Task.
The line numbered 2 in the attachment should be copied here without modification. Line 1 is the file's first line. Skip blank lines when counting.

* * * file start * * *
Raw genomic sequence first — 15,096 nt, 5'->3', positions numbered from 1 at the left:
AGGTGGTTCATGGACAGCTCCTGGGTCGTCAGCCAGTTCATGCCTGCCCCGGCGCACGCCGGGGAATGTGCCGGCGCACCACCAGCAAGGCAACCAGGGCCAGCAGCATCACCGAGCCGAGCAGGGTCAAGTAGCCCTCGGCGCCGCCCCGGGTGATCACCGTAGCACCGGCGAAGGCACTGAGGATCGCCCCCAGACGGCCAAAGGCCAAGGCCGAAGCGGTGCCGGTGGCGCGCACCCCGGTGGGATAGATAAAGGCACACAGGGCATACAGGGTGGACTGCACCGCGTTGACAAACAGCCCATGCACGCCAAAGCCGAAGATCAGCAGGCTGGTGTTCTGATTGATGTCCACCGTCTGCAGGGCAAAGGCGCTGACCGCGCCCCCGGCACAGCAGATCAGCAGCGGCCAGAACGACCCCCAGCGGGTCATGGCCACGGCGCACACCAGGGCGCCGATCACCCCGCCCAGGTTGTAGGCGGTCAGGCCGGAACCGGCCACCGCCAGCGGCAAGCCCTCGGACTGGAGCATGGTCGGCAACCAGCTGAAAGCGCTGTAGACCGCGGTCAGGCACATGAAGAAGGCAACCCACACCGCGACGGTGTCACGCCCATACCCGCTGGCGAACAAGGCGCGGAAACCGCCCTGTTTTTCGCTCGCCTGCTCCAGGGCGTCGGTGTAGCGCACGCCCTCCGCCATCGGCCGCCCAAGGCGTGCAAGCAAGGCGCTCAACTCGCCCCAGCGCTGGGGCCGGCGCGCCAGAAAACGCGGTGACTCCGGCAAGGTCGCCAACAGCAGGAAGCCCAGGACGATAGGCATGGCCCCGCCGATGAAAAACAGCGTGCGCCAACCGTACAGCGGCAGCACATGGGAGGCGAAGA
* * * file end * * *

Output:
AGGTGGTTCATGGACAGCTCCTGGGTCGTCAGCCAGTTCATGCCTGCCCCGGCGCACGCCGGGGAATGTGCCGGCGCACCACCAGCAAGGCAACCAGGGCCAGCAGCATCACCGAGCCGAGCAGGGTCAAGTAGCCCTCGGCGCCGCCCCGGGTGATCACCGTAGCACCGGCGAAGGCACTGAGGATCGCCCCCAGACGGCCAAAGGCCAAGGCCGAAGCGGTGCCGGTGGCGCGCACCCCGGTGGGATAGATAAAGGCACACAGGGCATACAGGGTGGACTGCACCGCGTTGACAAACAGCCCATGCACGCCAAAGCCGAAGATCAGCAGGCTGGTGTTCTGATTGATGTCCACCGTCTGCAGGGCAAAGGCGCTGACCGCGCCCCCGGCACAGCAGATCAGCAGCGGCCAGAACGACCCCCAGCGGGTCATGGCCACGGCGCACACCAGGGCGCCGATCACCCCGCCCAGGTTGTAGGCGGTCAGGCCGGAACCGGCCACCGCCAGCGGCAAGCCCTCGGACTGGAGCATGGTCGGCAACCAGCTGAAAGCGCTGTAGACCGCGGTCAGGCACATGAAGAAGGCAACCCACACCGCGACGGTGTCACGCCCATACCCGCTGGCGAACAAGGCGCGGAAACCGCCCTGTTTTTCGCTCGCCTGCTCCAGGGCGTCGGTGTAGCGCACGCCCTCCGCCATCGGCCGCCCAAGGCGTGCAAGCAAGGCGCTCAACTCGCCCCAGCGCTGGGGCCGGCGCGCCAGAAAACGCGGTGACTCCGGCAAGGTCGCCAACAGCAGGAAGCCCAGGACGATAGGCATGGCCCCGCCGATGAAAAACAGCGTGCGCCAACCGTACAGCGGCAGCACATGGGAGGCGAAGA